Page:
OLD TOWN, Maine — Chickenfest 2013 drew a large police presence to Bennoch Road on Friday night, but with the exception of a warrant arrest, one noise complaint and a few summonses, resulted in few problems, according to police and the property owner who hosted the annual impromptu music festival.
This year’s gathering was hosted on private property with the permission of the landowner. In recent years, the event had been held without landowner permission and property owners were left with trash to clean up and damage to repair, according to police.
Police targeted the event this year in hopes of halting or at least controlling the size of the crowd, calling it a dangerous environment. The site of the party is kept secret until a day or two — and sometimes hours — before the event. The location spreads quickly but quietly through social media and text messages.
Tim Taylor, owner of Kingman’s, an Old Town concert venue and bar, hosted this year’s Chickenfest at an old quarry behind his property. Taylor said Monday morning that he planned a party for a group of friends to celebrate University of Maine graduations.
Chickenfest typically draws a large number of college-age people and students.
Word spread and the party, which Taylor originally didn’t want to call Chickenfest because of the stigma, evolved into that through word of mouth and social media. Police caught wind of the location that afternoon, according to Old Town police Capt. Kyle Smart.
Despite the police presence, what started as a gathering of a dozen friends in the afternoon drew 100 or 200 attendees and five bands into the night, according to Taylor.
“There was a helicopter flying circles around my property at 2 p.m. [Friday],” Taylor said. Police arrived at his door Friday afternoon and handed him a copy of a police services ordinance that stated that property owners who host parties could be cited for the costs of police intervention, Taylor and Smart said.
Police arrived at the road soon after and were posted along the street, according to Taylor. Taylor and his friends began turning away people they didn’t know at the street to keep numbers down and ensure that no one underage or anyone who might cause trouble made it to the site, he said.
The only arrest of the night directly related to Chickenfest was of 28-year-old Robert Ryan of Orono. He was arrested on a warrant for failure to pay fines out of Androscoggin County, according to Smart.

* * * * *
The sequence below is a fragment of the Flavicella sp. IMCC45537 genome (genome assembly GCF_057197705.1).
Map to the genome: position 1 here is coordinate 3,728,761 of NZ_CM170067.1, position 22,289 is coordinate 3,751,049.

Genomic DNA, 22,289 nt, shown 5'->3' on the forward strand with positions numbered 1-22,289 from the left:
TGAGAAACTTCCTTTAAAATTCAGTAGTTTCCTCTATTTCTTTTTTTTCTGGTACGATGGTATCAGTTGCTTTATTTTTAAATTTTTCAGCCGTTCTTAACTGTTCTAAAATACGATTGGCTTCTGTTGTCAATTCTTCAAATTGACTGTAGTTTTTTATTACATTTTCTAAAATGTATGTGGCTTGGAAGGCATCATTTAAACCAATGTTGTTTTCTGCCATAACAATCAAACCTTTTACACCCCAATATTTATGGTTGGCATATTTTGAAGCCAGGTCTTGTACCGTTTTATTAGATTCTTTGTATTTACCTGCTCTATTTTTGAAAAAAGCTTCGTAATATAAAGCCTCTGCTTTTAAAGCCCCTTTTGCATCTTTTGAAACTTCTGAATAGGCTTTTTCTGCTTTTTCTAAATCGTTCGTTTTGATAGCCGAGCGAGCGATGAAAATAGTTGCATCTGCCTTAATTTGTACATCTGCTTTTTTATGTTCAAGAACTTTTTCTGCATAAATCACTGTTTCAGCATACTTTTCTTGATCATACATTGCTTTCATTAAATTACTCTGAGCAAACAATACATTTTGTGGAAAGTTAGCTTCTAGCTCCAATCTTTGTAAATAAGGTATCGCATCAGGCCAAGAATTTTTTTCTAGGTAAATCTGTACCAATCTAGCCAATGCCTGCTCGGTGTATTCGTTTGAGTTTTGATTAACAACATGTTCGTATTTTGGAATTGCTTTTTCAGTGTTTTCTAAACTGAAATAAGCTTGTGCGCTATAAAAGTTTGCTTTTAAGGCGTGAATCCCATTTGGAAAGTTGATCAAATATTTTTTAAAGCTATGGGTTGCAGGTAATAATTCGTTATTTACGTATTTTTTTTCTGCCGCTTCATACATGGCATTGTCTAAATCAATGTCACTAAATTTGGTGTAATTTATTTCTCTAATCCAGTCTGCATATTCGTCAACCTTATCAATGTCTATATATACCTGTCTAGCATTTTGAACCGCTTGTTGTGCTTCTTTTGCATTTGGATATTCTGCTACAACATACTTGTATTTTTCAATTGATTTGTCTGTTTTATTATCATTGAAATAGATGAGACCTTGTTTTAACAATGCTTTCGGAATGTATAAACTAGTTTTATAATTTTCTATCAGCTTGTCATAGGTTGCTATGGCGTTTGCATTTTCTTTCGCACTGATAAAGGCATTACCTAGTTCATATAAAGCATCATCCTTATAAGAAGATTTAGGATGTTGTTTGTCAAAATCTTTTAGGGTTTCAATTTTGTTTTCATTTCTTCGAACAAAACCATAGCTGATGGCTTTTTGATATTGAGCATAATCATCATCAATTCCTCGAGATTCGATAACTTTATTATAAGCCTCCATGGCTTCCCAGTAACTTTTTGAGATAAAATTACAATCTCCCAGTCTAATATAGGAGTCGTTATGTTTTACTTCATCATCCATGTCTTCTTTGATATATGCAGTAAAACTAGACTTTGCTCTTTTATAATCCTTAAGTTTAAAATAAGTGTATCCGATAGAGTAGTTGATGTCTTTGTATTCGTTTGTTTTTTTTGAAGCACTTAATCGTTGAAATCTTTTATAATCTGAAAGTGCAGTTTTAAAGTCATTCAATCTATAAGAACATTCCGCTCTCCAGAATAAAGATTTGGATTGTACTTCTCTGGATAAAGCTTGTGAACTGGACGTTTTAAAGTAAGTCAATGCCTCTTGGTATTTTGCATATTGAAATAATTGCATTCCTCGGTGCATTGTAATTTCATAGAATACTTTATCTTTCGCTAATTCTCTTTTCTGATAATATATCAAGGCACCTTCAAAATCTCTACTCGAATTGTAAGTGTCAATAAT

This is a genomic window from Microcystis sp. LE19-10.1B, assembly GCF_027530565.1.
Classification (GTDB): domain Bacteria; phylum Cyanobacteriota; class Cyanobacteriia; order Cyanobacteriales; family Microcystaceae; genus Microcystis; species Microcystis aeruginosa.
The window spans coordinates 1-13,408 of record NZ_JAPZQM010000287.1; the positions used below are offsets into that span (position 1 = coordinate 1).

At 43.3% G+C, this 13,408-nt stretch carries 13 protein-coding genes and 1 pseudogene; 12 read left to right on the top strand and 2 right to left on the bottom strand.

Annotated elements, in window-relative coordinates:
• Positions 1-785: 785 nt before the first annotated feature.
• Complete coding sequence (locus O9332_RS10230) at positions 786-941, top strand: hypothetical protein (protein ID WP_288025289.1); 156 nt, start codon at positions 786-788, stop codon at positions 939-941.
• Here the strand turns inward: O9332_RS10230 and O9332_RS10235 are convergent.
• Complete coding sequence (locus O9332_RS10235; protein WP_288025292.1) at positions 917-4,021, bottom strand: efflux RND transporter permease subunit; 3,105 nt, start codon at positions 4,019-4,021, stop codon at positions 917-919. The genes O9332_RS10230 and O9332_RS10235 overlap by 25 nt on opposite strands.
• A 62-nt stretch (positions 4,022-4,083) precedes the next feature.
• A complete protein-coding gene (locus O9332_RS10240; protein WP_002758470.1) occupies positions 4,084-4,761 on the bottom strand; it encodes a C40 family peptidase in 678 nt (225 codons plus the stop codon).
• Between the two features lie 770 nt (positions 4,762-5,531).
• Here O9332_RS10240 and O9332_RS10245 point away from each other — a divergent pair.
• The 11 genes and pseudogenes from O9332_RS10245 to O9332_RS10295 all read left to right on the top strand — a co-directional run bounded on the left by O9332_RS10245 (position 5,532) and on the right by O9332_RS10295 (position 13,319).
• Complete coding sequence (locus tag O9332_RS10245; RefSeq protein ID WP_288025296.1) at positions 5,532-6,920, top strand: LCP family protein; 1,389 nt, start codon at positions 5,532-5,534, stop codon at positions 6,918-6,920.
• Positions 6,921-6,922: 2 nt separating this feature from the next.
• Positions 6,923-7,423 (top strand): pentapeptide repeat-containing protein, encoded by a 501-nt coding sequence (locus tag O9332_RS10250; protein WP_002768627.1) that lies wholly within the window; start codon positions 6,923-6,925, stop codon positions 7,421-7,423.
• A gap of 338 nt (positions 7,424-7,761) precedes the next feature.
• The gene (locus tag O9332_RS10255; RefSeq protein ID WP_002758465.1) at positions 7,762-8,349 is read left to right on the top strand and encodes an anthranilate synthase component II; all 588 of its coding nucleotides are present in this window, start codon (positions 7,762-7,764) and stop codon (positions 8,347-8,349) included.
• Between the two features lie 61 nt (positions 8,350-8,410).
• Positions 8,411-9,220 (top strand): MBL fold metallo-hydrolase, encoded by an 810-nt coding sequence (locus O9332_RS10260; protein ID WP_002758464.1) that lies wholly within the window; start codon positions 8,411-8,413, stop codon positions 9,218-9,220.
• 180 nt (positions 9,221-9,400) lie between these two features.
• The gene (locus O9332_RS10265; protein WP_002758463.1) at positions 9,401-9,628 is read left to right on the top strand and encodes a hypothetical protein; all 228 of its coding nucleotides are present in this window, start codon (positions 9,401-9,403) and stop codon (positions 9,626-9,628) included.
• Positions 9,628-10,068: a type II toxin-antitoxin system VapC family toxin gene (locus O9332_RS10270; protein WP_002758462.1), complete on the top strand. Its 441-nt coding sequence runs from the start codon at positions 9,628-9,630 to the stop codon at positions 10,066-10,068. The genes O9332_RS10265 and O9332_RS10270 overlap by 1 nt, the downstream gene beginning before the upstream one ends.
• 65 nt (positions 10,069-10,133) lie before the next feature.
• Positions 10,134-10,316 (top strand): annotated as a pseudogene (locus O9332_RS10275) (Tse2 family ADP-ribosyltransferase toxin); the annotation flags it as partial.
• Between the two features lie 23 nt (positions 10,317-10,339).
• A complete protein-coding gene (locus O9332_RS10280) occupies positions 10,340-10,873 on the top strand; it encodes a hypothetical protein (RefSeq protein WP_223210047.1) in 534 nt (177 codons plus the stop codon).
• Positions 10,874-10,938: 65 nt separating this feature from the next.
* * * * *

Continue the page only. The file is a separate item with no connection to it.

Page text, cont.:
“There was carload after carload of people being dropped off in that area,” Smart said. One Bennoch Road resident called police after watching a car drop off a group of men near her home. Police arrived to find Ryan and a group of friends walking to the Chickenfest venue.
When police searched Ryan, they found a used pipe and a usable amount of marijuana, according to Smart. He was taken to Penobscot County Jail and summoned for possession of drug paraphernalia and marijuana.
Shortly after midnight Saturday, Maine State Police on detail searching for potential alternate Chickenfest locations or drivers operating under the influence stopped a vehicle. Inside the vehicle were Jamie Merriam, 18 of Harpswell, Margaret Hoare, 19, of New York and Casey Thornton, 18, of Bethel, according to a Maine State Police Highlight posting. Merriam and Thornton each were charged with possession of alcohol by a minor and Hoare was charged with possession of marijuana and drug paraphernalia. State police said the trio “appeared to be looking for Chickenfest.”
The trooper responsible for the stop was not on duty Monday, so no further information was available.
Police faced larger problems on Friday and Saturday nights, breaking up large parties at The Grove in Orono. Local police agencies, some of which were on the lookout for other potential Chickenfest locations, were called both Friday and Saturday nights to the apartment complex, which is in its first year of operation.
“The officers went in [Friday night] to break up a party consisting of about 150 people,” Smart said.
Orono, Old Town and state police went to the property to break up the parties and disperse the crowds after a resident called in a noise complaint.
Most left the property or returned to their apartments, Smart said, but when Matthew Stevens, 21, a Grove resident, was told to return to his apartment, he refused multiple times and argued with the Old Town police officer who was dealing with him.
He was arrested and charged with failure to disperse, Smart said.
Police say The Grove party could have been overflow from people who couldn’t get to the Chickenfest site. Saturday night’s Grove party was even larger, according to Smart.
Multiple agencies descended on the complex in September, shortly after students moved in, to break up weekend parking lot parties of 300 to 500 people. The parties got dangerous when people began flipping and skateboarding off roofs and damaging vehicles, police say.
In another online posting, Maine State Police said the “unruly” and “largely intoxicated crowd Saturday did significant property damage to vehicles.”
Taylor said he hoped to “work with police next year to make [Chickenfest] a legitimate event,” adding that he believed police overreacted and that posting officers along the roadway posed more of a traffic hazard than a deterrent.
“You cannot stop that party, people will continue to do it,” Taylor said, adding that people have walked more than a mile through the woods to get to Chickenfest in the past.
He said Friday’s Chickenfest was a “fantastic coordination of bands and fans” that resulted in “minimal issues.”
Smart said he believes the warning police issued to Taylor on Friday afternoon “put a damper on things.”